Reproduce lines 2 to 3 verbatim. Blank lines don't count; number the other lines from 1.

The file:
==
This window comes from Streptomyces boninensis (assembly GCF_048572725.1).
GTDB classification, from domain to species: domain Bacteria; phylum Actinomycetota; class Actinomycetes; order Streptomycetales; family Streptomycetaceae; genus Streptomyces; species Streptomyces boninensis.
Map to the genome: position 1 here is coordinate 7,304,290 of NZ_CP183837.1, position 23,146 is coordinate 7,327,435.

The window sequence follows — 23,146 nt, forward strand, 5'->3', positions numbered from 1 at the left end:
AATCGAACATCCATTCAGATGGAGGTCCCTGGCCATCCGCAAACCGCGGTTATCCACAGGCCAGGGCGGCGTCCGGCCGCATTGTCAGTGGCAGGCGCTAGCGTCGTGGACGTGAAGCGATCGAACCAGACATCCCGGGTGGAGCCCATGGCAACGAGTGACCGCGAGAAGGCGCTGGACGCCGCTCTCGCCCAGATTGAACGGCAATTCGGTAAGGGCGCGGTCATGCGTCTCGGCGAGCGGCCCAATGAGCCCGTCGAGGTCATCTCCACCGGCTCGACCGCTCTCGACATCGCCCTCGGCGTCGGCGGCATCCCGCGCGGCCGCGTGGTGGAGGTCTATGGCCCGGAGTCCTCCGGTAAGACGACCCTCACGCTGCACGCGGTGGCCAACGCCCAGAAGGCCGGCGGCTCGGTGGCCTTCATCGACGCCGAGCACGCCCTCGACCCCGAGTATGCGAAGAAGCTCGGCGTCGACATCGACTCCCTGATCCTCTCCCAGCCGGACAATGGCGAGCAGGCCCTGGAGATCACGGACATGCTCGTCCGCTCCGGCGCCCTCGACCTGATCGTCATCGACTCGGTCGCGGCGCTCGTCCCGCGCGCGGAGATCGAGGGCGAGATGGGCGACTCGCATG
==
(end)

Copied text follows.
GTDB classification, from domain to species: domain Bacteria; phylum Actinomycetota; class Actinomycetes; order Streptomycetales; family Streptomycetaceae; genus Streptomyces; species Streptomyces boninensis.
Map to the genome: position 1 here is coordinate 7,304,290 of NZ_CP183837.1, position 23,146 is coordinate 7,327,435.